InterviewGlobal polyethylene oversupply seen manageable –analyst

10 August 2010 04:56  [Source: ICIS news]

By John Richardson

SINGAPORE (ICIS)--Global polyethylene (PE) oversupply will be “challenging but manageable” over the next year-and-a-half provided there is no double-dip economic downturn, an executive of petrochemical consultancy firm DeWitt & Co said late on Monday.

“My analysis suggests that if economic growth continues into 2011 at the same rate as 2010, 2009/2010 expansions should be absorbed by the market with only 300,000 tonne/year of overhang,” Joe Duffy, De Witt’s vice president for ethylene, polymers & derivatives for Europe, Middle East and Africa regions, told ICIS late on Monday by email. 

“However, more expansions are planned for 2011 which will maintain the overhang into 2012. 

“On paper, conditions should start picking up in 2013/14 – but I would expect this to begin in mid-2012, as buyers seek to restock in anticipation,” he added.

According to Duffy's estimates Asian demand growth would be 2.4m tonne this year versus 3.2m tonne/year of new production in Asia and 2m tonne/year in the Middle East.

This would leave oversupply on paper at 2.8m tonnes this year - but Duffy added that this would be reduced by lower European, Japanese and US operating rates as their exports decline.

He shared the estimates at the petrochemical consultancy’s Asian Olefins Forum in Kuala Lumpur, Malaysia, last week.

The US doubled its exports to China last year, but its export volumes could dip very sharply from the second half of this year, continued Duffy.

And so when you take away what Duffy characterised as the “low hanging fruit” of exports being easily displaced by higher production in the Middle East – and also Asia – this reduces the 2010 surplus by 1m tonnes to 1.8m tonnes.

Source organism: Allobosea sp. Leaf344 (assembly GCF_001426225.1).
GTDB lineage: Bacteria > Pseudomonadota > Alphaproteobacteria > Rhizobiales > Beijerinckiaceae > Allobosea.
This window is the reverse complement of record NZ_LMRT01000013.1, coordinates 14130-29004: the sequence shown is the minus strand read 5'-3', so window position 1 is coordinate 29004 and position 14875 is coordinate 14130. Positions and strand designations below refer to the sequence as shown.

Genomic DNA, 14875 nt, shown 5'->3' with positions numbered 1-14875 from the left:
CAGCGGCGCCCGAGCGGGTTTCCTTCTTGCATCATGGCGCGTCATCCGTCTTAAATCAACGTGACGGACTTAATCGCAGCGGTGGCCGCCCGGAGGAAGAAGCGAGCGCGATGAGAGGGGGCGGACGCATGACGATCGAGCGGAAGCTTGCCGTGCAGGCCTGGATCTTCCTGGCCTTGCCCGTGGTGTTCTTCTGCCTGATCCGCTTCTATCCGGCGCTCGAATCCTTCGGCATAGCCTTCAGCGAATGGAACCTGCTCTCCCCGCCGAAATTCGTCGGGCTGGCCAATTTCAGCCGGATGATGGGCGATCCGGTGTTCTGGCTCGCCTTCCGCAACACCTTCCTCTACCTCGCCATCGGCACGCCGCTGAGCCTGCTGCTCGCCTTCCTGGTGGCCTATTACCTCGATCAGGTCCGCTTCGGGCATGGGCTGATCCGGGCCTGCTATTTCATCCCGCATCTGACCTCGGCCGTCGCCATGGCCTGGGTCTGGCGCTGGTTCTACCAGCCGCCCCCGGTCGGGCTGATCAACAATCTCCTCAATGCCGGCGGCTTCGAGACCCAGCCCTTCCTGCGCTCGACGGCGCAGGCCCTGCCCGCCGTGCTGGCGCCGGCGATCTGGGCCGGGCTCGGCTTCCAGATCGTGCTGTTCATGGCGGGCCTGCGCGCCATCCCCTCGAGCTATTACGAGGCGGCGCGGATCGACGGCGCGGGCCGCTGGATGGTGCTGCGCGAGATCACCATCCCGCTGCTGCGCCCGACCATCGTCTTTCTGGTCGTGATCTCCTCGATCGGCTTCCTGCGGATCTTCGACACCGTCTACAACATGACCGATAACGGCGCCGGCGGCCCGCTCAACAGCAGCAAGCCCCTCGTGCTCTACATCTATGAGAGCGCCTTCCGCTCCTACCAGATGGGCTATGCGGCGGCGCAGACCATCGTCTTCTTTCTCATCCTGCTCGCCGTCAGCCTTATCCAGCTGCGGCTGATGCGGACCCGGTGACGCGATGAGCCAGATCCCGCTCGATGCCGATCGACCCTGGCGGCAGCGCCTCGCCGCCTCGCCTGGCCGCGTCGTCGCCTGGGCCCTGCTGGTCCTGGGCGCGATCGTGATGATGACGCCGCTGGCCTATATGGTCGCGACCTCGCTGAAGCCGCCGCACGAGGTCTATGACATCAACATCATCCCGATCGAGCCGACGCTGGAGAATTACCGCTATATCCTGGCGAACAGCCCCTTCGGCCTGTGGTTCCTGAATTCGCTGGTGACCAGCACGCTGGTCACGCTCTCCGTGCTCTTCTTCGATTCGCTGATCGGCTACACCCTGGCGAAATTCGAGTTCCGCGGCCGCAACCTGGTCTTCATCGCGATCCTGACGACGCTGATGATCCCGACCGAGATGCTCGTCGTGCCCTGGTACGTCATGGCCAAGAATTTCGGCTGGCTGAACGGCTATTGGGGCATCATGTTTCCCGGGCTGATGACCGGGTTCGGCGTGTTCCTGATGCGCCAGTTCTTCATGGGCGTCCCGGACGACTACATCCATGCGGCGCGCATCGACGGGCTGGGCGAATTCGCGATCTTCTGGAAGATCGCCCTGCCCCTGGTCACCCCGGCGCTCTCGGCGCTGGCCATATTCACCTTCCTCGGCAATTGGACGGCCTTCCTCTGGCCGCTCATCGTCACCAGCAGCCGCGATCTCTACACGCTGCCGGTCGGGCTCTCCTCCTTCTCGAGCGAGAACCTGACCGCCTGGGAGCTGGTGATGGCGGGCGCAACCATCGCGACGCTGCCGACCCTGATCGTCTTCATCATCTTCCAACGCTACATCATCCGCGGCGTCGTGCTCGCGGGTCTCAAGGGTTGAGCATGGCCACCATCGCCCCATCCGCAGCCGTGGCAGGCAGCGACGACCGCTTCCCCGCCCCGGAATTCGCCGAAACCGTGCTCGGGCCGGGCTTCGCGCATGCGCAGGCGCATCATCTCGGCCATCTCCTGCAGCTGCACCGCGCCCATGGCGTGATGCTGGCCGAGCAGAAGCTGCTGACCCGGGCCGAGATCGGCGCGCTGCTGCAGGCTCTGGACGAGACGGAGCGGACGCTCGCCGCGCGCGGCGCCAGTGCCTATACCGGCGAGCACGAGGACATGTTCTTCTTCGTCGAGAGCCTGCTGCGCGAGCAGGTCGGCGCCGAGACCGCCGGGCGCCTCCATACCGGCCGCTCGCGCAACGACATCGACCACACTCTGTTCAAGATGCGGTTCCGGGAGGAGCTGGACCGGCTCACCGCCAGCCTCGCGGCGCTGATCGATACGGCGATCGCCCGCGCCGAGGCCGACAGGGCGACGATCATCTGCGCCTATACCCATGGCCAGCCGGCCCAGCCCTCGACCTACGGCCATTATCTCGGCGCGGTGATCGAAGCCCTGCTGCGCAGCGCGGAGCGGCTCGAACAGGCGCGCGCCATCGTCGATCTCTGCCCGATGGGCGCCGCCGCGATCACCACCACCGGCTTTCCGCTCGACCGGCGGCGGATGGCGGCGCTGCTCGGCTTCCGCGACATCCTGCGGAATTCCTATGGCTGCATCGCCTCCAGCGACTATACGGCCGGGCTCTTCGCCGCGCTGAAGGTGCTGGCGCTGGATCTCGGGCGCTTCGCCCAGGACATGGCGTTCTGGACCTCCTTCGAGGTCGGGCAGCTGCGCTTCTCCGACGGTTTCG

On the upside more production problems in the Middle East - which has been beset with difficulties in starting-up and stabilising production at new plants - seem very possible, market sources say.

Linear low-density PE (LLDPE) production might also remain constrained by the shortage of butene-1 co-monomer, the result of lower liquids cracking operating rates on cheaper ethane feedstock in the US, Duffy said.

Higher cost liquids cracker production is also under pressure from the new Middle East capacity, he added.

“Delays to start-ups of alpha olefins facilities (which produce butene-1) have also contributed to the shortage. Around 1.8m tonne/year of swing LLDPE/high density PE (HDPE) is being commissioned this year, but LLDPE is tight because of the butene-1 shortage.

“It is also more difficult technically to produce LLDPE and so while the commercial guys might want the right mix of grades, from a production perspective – i.e. achieving close to 100 per cent operating rates – it is easier to only produce HDPE,” Duffy said.

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Read John Richardson and Malini Hariharan’s blog – Asian Chemical Connections

By: John Richardson
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